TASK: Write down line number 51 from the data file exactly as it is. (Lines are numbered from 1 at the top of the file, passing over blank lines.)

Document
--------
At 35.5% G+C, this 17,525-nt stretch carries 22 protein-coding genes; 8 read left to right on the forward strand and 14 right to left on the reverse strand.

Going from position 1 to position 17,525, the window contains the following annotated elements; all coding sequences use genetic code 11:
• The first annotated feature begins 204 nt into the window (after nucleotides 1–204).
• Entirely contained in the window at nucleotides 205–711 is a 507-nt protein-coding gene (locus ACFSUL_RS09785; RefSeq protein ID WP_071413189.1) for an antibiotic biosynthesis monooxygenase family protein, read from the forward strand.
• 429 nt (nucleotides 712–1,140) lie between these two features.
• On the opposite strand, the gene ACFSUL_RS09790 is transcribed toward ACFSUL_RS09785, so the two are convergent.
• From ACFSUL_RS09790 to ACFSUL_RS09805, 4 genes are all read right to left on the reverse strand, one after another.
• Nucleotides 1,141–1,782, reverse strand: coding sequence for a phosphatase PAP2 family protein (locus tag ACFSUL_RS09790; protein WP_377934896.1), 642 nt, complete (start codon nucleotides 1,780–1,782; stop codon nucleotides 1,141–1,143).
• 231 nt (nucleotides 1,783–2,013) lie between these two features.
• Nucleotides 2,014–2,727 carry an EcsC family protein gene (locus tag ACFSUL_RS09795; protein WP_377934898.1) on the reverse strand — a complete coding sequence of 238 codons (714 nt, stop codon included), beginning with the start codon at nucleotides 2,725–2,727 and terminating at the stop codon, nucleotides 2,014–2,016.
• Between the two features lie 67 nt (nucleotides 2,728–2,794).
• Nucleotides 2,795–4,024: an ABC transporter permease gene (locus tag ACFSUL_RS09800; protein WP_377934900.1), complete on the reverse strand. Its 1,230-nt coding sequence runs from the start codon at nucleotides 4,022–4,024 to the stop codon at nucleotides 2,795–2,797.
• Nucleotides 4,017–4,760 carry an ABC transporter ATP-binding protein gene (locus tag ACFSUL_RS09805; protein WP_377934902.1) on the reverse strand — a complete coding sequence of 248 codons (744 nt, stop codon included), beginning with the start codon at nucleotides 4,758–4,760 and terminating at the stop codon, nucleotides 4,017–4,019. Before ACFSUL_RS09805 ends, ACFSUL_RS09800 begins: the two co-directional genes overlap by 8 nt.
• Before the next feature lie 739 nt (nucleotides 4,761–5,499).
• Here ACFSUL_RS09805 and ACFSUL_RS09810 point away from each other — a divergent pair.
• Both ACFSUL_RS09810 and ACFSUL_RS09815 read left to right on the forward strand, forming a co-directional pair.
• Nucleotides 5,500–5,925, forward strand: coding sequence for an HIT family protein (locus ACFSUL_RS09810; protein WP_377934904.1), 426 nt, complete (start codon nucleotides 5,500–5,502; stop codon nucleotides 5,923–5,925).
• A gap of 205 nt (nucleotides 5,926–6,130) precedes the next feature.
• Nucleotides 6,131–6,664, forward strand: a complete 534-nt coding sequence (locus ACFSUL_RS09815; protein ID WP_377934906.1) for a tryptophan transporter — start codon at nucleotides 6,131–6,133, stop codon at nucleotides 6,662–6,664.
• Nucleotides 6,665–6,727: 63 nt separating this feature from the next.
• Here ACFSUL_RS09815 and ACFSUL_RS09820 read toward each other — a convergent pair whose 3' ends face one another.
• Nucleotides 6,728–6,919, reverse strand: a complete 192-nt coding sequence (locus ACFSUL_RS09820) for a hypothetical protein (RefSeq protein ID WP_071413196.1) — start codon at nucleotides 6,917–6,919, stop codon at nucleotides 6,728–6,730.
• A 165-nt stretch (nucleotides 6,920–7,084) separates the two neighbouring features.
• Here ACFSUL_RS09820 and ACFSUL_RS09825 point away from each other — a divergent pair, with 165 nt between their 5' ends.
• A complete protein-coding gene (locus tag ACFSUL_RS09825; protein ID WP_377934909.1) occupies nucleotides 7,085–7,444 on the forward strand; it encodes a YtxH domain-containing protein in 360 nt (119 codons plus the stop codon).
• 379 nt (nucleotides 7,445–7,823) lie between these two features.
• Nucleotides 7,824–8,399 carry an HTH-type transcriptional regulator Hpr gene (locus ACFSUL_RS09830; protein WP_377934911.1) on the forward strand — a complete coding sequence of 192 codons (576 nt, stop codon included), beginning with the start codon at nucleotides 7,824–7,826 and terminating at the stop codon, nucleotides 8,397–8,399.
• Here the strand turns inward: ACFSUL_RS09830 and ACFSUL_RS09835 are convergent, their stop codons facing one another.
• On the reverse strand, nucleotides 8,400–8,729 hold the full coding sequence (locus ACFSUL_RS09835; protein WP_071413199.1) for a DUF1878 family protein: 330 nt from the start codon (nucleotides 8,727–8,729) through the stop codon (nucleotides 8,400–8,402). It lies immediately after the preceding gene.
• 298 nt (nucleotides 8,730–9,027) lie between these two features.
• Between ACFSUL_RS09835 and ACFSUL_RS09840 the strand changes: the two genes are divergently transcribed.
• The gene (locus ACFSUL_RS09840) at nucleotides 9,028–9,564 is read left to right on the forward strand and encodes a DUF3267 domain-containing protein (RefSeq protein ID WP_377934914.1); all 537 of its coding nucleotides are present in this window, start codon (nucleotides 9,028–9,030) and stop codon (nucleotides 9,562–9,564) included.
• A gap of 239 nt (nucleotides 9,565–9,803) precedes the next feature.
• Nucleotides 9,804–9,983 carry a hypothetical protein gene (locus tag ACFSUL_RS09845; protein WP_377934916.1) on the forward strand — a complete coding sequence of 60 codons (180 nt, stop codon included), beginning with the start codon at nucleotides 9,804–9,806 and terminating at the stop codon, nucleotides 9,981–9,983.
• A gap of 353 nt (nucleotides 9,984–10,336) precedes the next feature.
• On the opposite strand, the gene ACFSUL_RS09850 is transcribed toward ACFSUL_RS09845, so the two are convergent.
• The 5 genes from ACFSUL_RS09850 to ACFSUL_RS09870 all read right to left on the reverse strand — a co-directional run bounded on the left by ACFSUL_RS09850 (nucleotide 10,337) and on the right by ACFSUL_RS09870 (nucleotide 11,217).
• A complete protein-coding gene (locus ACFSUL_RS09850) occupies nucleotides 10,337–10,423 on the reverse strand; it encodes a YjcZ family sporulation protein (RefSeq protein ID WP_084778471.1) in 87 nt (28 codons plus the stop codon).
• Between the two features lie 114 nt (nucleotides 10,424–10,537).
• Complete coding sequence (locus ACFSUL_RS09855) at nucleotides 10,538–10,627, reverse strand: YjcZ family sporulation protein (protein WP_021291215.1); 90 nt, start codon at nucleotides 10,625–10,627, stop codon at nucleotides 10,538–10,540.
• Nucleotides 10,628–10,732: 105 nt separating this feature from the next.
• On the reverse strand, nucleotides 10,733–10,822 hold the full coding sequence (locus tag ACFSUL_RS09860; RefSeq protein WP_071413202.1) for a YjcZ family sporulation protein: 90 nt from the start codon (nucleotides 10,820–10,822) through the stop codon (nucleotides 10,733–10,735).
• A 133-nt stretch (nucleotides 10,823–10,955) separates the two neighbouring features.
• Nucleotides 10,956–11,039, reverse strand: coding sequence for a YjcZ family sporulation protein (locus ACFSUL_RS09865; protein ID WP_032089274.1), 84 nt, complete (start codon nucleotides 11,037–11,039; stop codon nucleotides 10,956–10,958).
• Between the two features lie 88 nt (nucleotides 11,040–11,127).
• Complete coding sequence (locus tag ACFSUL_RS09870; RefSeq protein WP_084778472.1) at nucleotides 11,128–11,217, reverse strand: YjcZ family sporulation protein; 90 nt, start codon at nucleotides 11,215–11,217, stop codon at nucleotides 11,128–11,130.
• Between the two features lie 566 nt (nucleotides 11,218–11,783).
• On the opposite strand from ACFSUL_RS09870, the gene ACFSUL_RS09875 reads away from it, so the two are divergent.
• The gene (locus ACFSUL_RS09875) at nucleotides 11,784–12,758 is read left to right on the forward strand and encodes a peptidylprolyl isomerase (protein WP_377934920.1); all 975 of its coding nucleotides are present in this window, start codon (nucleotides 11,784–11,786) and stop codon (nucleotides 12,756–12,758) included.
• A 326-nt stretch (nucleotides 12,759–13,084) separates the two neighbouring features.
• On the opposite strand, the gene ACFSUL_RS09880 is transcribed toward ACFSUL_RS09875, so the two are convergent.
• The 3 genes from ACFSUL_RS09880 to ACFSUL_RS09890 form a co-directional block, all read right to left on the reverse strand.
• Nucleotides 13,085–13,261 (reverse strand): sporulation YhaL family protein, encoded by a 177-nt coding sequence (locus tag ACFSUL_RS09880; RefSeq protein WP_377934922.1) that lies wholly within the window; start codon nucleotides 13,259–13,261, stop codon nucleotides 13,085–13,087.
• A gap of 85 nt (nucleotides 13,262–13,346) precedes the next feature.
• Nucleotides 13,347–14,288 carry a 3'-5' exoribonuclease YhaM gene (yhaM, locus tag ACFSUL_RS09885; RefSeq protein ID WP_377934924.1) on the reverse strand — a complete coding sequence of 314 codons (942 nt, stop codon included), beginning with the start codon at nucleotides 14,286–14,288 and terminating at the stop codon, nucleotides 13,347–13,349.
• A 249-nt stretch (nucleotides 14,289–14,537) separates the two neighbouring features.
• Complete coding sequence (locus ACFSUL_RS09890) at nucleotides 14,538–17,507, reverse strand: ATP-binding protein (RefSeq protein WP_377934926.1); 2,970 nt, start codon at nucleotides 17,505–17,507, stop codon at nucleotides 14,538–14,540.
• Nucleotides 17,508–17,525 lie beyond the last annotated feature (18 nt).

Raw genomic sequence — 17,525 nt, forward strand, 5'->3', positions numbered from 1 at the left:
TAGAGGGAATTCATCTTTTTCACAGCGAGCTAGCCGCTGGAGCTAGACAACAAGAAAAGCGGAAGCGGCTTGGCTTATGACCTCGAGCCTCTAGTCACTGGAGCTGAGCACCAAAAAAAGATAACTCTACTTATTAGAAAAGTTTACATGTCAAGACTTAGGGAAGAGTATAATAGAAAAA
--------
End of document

• On the opposite strand, the gene ACFSUL_RS09880 is transcribed toward ACFSUL_RS09875, so the two are convergent.